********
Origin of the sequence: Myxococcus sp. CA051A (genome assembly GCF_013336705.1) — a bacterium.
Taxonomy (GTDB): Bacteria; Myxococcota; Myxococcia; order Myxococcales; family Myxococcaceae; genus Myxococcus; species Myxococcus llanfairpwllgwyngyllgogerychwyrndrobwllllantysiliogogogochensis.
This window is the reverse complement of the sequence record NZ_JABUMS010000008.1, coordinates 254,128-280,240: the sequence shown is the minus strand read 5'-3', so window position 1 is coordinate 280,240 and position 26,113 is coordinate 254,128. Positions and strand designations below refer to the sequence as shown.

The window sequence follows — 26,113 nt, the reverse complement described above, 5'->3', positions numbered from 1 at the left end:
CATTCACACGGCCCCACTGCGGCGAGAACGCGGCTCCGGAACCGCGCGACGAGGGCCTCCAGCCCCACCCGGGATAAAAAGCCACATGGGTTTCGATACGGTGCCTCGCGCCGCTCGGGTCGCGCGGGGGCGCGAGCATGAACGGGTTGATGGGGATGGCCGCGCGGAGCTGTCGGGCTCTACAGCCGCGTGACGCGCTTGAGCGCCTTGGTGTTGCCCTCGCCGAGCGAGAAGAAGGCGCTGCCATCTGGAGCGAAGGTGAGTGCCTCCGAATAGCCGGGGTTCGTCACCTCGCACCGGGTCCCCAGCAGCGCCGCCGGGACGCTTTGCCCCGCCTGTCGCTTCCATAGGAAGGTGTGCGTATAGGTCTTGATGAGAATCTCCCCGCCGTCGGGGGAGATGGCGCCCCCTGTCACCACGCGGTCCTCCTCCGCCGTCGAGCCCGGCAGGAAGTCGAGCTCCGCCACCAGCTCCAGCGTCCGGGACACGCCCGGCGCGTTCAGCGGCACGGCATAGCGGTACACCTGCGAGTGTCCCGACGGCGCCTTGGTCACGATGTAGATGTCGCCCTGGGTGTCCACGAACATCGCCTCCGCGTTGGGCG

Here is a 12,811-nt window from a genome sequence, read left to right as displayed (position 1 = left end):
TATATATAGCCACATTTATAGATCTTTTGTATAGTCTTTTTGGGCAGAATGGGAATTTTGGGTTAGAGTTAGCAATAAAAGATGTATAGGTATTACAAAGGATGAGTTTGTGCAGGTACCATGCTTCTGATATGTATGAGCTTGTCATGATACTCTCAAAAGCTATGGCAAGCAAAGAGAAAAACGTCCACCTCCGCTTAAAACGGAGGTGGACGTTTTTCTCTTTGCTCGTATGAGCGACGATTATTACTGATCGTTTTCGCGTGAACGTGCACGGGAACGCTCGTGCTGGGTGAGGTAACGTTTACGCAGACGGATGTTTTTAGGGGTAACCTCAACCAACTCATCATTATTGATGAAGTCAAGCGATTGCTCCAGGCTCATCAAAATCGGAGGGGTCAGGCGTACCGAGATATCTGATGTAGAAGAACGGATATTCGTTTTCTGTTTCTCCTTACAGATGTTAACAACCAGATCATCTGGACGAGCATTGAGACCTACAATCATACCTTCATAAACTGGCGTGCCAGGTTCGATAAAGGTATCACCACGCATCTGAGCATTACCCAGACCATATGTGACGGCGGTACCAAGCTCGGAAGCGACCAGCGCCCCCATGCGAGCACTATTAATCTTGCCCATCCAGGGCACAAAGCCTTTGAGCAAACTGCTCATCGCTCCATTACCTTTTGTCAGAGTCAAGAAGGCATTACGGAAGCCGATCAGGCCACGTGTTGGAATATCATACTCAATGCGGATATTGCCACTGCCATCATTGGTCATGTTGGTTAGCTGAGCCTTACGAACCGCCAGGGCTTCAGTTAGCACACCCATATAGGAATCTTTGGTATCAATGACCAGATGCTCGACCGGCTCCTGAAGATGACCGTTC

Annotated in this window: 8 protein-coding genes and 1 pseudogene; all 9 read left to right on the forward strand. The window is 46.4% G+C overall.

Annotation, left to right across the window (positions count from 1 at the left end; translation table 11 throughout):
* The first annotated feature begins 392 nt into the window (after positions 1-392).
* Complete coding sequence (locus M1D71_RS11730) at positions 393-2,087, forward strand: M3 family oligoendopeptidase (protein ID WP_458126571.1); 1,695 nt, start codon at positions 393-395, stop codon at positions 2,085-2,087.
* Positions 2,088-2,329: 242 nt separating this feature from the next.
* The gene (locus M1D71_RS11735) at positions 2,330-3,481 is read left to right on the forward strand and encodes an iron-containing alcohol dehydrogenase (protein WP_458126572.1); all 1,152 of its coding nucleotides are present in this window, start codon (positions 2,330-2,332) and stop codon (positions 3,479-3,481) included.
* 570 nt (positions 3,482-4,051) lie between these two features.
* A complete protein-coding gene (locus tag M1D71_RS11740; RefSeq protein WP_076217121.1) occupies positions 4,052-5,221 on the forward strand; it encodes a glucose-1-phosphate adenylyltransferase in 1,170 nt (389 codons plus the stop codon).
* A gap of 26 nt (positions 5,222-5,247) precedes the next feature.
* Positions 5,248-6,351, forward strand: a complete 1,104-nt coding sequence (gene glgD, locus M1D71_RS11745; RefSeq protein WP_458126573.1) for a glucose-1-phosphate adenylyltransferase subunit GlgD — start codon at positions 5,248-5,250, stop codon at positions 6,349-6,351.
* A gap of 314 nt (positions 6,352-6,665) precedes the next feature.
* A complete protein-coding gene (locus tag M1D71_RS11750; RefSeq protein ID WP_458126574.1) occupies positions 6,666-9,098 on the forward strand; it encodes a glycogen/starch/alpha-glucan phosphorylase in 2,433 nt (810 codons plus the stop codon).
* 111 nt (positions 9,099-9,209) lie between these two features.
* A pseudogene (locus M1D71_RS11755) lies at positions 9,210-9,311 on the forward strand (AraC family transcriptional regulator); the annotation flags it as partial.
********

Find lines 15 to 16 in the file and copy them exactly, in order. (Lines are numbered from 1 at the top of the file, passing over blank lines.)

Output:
* A complete protein-coding gene (locus tag M1D71_RS11740; RefSeq protein WP_076217121.1) occupies positions 4,052-5,221 on the forward strand; it encodes a glucose-1-phosphate adenylyltransferase in 1,170 nt (389 codons plus the stop codon).
* A gap of 26 nt (positions 5,222-5,247) precedes the next feature.